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INSCRIPTIONS OF THE VIJAYANAGARA RULERS
Volume V, Part I (Tamil Inscriptions)
Edited by Y. Subbarayalu and S. Rajavelu
2014, xliv + 498pp, Hb
ISBN: 978-93-80607-75-7
Price: 1,850

The Book
The Vijayanagara Empire (c.1336-1650), the first south Indian state spread over most of the peninsula, except Kerala, has, to its credit a rich corpus of inscriptions in three Dravidian languages — Kannada, Tamil and Telugu — besides those in Sanskrit. This volume, the fifth in the ICHR series of Vijayanagara inscriptions, is the first part of a two-volume publication and contains 576 Tamil inscriptions of the pre-Krishnadevaraya period. The inscriptions throw much light on the significance of the Tamil area for the Vijayangara state. Its political organization there shows some peculiar features, being dominated, as it were, by the princely viceroys. The Tamil inscriptions also provide somewhat richer details than the Kannada and Telugu inscriptions do regarding the socio-economic conditions of the times. The inscriptions, compiled from several standard publications, have been arranged in a chronological order, and the text of each inscription is given in Roman transliteration followed by an abstract in English. The Index provides explanations to most technical terms found in the inscriptions, and, hence, it can also be used as a glossary. Together the five volumes in this series place a large and systematically organized body of Vijayanagara inscriptions in the hands of scholars and researchers in medieval south Indian history.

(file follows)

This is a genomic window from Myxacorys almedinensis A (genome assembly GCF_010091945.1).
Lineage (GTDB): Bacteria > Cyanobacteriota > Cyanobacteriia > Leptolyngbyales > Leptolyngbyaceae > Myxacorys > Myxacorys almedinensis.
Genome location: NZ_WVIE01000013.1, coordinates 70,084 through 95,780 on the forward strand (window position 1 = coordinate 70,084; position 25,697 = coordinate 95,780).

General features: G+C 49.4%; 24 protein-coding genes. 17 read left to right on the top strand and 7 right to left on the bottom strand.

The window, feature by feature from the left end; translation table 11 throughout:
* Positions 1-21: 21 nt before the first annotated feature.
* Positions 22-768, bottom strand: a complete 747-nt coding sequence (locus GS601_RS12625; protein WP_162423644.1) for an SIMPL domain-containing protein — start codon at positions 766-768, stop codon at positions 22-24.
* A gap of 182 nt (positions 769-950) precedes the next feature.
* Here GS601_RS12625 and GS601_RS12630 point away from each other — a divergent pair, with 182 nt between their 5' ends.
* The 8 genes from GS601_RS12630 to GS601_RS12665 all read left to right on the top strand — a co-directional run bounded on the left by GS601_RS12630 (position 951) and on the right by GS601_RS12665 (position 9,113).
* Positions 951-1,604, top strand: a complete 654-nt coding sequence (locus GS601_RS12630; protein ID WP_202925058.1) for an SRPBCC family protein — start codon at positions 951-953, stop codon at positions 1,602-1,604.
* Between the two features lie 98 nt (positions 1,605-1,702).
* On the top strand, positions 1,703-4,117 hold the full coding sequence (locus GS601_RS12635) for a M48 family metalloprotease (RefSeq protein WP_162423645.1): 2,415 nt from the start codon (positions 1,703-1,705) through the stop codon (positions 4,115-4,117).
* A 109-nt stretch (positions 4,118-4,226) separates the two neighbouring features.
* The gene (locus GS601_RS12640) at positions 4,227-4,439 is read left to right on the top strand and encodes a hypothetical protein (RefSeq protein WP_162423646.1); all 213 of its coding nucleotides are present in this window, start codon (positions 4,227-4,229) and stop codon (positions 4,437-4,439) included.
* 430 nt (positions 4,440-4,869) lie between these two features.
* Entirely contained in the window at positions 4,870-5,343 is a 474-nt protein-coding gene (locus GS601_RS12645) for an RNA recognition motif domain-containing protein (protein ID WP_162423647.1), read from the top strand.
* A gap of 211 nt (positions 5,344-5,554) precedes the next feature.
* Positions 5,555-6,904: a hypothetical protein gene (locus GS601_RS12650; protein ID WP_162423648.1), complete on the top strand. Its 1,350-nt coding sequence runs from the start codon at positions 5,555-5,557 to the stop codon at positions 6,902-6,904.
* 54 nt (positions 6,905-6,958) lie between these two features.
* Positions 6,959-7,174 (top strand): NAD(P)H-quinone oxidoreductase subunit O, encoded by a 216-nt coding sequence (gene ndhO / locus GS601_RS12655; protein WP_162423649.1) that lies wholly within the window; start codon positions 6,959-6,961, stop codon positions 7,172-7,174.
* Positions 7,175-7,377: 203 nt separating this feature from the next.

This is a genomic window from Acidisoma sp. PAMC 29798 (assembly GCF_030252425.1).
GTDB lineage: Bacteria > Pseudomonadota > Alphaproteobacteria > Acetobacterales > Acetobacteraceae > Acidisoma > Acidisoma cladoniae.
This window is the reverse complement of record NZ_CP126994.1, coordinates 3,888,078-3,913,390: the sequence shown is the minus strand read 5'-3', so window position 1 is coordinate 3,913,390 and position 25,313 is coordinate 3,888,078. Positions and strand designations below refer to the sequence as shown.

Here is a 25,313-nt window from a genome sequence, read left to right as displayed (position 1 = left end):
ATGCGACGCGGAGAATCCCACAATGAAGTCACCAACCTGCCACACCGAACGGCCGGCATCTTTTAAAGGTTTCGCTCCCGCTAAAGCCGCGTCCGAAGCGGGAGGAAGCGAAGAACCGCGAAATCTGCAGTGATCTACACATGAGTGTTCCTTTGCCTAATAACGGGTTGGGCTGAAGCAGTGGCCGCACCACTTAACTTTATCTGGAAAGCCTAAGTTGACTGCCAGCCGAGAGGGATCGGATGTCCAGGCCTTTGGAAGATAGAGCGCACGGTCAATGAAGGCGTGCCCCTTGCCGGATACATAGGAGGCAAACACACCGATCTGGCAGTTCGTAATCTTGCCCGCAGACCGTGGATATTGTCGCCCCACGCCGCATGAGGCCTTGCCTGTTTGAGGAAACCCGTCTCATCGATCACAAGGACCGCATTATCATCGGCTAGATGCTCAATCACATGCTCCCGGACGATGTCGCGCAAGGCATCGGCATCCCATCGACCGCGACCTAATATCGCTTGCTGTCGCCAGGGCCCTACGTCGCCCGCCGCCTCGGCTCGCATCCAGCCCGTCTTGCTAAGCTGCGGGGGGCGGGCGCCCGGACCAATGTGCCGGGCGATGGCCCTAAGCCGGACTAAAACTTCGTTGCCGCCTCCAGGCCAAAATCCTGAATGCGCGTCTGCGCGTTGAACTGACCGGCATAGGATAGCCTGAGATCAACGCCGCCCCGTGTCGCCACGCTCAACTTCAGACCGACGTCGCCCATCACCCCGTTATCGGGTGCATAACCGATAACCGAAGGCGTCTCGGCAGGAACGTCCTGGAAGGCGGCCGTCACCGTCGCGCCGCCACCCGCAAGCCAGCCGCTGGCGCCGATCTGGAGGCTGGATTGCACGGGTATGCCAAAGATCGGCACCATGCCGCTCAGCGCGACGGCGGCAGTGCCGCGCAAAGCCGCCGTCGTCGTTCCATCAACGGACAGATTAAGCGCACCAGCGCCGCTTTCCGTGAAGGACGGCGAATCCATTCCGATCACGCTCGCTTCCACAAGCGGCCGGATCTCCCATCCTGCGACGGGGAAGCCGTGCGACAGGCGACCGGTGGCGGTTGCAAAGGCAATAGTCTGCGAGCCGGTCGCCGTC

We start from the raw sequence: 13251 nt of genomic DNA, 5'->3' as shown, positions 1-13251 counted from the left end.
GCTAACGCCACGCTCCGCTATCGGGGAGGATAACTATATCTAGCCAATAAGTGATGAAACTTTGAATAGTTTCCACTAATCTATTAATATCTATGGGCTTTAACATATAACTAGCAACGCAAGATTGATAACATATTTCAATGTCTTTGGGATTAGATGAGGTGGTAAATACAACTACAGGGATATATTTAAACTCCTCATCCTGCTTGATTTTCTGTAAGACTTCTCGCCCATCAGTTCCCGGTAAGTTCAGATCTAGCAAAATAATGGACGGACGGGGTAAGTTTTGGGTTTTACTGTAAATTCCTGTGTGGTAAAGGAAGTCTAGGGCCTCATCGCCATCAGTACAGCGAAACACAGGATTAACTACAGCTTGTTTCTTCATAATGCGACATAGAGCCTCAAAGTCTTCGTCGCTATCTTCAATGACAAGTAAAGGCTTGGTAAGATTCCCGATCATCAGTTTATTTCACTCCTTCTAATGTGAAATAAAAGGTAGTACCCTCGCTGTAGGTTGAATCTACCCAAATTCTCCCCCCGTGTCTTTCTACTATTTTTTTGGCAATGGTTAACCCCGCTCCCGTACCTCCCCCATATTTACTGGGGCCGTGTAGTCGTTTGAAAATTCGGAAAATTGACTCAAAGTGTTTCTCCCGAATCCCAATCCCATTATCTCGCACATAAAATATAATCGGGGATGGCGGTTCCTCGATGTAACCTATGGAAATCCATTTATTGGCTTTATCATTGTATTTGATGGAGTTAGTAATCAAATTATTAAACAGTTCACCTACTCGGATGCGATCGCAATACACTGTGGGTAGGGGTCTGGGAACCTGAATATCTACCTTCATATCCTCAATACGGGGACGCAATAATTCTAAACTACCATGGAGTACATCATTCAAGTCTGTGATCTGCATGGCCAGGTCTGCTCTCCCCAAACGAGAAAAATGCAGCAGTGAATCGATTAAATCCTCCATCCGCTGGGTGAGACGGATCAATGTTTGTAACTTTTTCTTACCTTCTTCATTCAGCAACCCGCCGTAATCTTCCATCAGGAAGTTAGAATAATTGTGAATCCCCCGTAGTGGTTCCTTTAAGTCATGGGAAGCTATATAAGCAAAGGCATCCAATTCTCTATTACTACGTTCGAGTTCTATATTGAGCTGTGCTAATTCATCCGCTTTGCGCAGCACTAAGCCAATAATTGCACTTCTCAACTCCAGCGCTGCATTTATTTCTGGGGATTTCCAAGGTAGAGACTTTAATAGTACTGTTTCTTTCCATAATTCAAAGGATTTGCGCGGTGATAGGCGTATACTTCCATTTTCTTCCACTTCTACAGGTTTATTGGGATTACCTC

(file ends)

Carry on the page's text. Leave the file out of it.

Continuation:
The Editors
Y. Subbarayalu is Researcher, Department of Indology, French Institute of Pondicherry. From 1983 to 2001, he was Professor at the Department of Epigraphy and Archaeology, Tamil University, Thanjavur and was subsequently appointed Co-ordinator for the Digital Historical Atlas of South India, French Institute of Pondicherry.
S. Rajavelu is Associate Professor, Department of Maritime History and Marine Archaeology, Tamil University, Thanjavur. Earlier, he has served at the Epigraphy branch of the Archaeological Survey of India in Mysore and Chennai, where he collected and deciphered over 3,000 inscriptions.